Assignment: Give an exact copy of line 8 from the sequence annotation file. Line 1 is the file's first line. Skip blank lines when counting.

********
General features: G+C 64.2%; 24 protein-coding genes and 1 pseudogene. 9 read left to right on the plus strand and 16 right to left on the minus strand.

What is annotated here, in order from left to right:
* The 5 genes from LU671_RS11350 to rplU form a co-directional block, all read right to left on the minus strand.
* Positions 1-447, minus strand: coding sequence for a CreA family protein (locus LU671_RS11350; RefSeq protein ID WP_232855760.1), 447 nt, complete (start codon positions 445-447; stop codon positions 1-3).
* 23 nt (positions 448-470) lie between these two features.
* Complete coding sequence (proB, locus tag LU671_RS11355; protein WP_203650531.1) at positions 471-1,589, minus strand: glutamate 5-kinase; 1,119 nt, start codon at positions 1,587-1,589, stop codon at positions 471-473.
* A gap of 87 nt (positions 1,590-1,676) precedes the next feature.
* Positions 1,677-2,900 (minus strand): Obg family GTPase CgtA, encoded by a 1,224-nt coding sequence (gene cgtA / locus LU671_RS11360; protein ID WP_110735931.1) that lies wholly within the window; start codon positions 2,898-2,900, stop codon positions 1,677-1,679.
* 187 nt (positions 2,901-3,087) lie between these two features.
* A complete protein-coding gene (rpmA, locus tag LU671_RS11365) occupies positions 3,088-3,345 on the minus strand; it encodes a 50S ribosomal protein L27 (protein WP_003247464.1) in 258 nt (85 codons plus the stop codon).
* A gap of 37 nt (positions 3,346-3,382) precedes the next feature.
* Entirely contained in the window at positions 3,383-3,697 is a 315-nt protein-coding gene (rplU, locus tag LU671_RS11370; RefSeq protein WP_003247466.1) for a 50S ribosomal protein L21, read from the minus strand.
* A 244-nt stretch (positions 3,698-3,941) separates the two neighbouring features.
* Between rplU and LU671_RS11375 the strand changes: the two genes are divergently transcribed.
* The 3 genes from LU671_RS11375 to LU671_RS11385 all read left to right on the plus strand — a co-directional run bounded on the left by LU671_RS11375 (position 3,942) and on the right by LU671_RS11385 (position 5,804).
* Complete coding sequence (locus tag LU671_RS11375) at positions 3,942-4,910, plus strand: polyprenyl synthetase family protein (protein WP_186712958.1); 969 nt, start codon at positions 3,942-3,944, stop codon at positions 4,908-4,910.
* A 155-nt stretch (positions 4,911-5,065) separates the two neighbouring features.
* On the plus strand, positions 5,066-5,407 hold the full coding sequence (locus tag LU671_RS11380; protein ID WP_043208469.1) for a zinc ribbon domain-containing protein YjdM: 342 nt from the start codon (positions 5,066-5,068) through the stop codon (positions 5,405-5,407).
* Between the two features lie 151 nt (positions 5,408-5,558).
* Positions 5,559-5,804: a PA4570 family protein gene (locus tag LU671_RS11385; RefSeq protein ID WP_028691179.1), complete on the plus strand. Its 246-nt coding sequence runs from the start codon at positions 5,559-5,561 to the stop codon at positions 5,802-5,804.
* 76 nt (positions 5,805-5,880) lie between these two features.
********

* Positions 1,677-2,900 (minus strand): Obg family GTPase CgtA, encoded by a 1,224-nt coding sequence (gene cgtA / locus LU671_RS11360; protein ID WP_110735931.1) that lies wholly within the window; start codon positions 2,898-2,900, stop codon positions 1,677-1,679.